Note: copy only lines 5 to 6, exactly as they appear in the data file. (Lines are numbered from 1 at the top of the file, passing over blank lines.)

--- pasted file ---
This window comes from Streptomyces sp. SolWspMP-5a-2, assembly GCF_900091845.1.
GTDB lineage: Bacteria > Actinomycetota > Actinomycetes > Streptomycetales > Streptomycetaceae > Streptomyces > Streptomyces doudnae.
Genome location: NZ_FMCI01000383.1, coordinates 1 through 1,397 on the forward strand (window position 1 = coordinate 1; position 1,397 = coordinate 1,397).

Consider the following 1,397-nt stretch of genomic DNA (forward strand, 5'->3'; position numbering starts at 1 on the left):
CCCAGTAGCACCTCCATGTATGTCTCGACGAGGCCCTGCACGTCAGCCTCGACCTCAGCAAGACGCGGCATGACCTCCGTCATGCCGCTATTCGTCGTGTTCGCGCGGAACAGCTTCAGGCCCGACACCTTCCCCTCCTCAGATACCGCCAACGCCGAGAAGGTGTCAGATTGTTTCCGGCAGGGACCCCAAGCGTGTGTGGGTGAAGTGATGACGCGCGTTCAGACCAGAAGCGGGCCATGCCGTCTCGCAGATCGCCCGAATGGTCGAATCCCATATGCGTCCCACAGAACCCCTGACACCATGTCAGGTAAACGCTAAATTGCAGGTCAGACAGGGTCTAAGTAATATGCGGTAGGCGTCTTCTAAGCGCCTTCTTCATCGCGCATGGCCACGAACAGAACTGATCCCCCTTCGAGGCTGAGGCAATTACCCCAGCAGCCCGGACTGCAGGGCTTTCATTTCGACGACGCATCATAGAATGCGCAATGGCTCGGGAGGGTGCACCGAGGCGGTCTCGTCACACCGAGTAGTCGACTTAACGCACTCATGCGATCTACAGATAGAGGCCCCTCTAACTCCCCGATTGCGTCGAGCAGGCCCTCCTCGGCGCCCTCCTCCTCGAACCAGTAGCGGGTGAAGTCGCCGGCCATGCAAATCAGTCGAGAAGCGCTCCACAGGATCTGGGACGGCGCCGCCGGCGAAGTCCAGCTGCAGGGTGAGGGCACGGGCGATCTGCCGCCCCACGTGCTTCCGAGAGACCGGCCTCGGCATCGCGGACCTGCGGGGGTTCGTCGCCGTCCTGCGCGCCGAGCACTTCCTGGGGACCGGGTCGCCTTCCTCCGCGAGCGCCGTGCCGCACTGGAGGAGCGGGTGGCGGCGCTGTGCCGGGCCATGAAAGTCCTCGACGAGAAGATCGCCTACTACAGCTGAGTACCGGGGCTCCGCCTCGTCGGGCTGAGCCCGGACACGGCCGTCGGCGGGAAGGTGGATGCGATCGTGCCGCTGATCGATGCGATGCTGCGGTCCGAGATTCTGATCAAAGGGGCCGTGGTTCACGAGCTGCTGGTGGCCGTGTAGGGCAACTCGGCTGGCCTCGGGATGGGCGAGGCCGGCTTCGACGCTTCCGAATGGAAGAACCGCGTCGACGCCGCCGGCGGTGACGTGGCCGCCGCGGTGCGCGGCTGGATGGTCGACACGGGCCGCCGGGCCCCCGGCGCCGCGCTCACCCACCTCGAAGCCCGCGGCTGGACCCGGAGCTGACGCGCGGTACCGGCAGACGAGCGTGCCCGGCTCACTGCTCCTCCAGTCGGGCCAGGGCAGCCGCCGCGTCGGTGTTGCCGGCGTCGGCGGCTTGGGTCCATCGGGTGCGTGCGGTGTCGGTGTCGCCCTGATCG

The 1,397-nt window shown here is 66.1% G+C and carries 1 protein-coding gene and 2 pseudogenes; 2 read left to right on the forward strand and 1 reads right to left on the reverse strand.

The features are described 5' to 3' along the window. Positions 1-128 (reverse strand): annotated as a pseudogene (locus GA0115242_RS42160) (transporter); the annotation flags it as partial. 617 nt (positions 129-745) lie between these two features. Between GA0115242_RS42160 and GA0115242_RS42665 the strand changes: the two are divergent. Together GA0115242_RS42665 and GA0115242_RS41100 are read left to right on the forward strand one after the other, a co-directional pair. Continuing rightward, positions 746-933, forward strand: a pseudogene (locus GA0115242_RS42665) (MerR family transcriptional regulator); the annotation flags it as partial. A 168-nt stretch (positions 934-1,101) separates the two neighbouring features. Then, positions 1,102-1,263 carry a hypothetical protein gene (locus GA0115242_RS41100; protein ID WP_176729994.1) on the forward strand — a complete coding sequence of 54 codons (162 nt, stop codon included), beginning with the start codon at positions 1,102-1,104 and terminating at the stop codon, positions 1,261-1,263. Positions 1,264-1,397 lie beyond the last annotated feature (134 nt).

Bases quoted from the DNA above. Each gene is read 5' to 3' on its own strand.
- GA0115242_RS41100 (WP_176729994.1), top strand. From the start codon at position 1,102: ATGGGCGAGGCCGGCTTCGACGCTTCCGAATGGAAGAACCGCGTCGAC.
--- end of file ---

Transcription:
CCCAGTAGCACCTCCATGTATGTCTCGACGAGGCCCTGCACGTCAGCCTCGACCTCAGCAAGACGCGGCATGACCTCCGTCATGCCGCTATTCGTCGTGTTCGCGCGGAACAGCTTCAGGCCCGACACCTTCCCCTCCTCAGATACCGCCAACGCCGAGAAGGTGTCAGATTGTTTCCGGCAGGGACCCCAAGCGTGTGTGGGTGAAGTGATGACGCGCGTTCAGACCAGAAGCGGGCCATGCCGTCTCGCAGATCGCCCGAATGGTCGAATCCCATATGCGTCCCACAGAACCCCTGACACCATGTCAGGTAAACGCTAAATTGCAGGTCAGACAGGGTCTAAGTAATATGCGGTAGGCGTCTTCTAAGCGCCTTCTTCATCGCGCATGGCCACGAACAGAACTGATCCCCCTTCGAGGCTGAGGCAATTACCCCAGCAGCCCGGACTGCAGGGCTTTCATTTCGACGACGCATCATAGAATGCGCAATGGCTCGGGAGGGTGCACCGAGGCGGTCTCGTCACACCGAGTAGTCGACTTAACGCACTCATGCGATCTACAGATAGAGGCCCCTCTAACTCCCCGATTGCGTCGAGCAGGCCCTCCTCGGCGCCCTCCTCCTCGAACCAGTAGCGGGTGAAGTCGCCGGCCATGCAAATCAGTCGAGAAGCGCTCCACAGGATCTGGGACGGCGCCGCCGGCGAAGTCCAGCTGCAGGGTGAGGGCACGGGCGATCTGCCGCCCCACGTGCTTCCGAGAGACCGGCCTCGGCATCGCGGACCTGCGGGGGTTCGTCGCCGTCCTGCGCGCCGAGCACTTCCTGGGGACCGGGTCGCCTTCCTCCGCGAGCGCCGTGCCGCACTGGAGGAGCGGGTGGCGGCGCTGTGCCGGGCCATGAAAGTCCTCGACGAGAAGATCGCCTACTACAGCTGAGTACCGGGGCTCCGCCTCGTCGGGCTGAGCCCGGACACGGCCGTCGGCGGGAAGGTGGATGCGATCGTGCCGCTGATCGATGCGATGCTGCGGTCCGAGATTCTGATCAAAGGGGCCGTGGTTCACGAGCTGCTGGTGGCCGTGTAGGGCAACTCGGCTGGCCTCGGGATGGGCGAGGCCGGCTTCGACGCTTCCGAATGGAAGAACCGCGTCGACGCCGCCGGCGGTGACGTGGCCGCCGCGGTGCGCGGCTGGATGGTCGACACGGGCCGCCGGGCCCCCGGCGCCGCGCTCACCCACCTCGAAGCCCGCGGCTGGACCCGGAGCTGACGCGCGGTACCGGCAGACGAGCGTGCCCGGCTCACTGCTCCTCCAGTCGGGCCAGGGCAGCCGCCGCGTCGGTGTTGCCGGCGTCGGCGGCTTGGGTCCATCGGGTGCGTGCGGTGTCGGTGTCGCCCTGATCG

The 1,397-nt window shown here is 66.1% G+C and carries 1 protein-coding gene and 2 pseudogenes; 2 read left to right on the forward strand and 1 reads right to left on the reverse strand.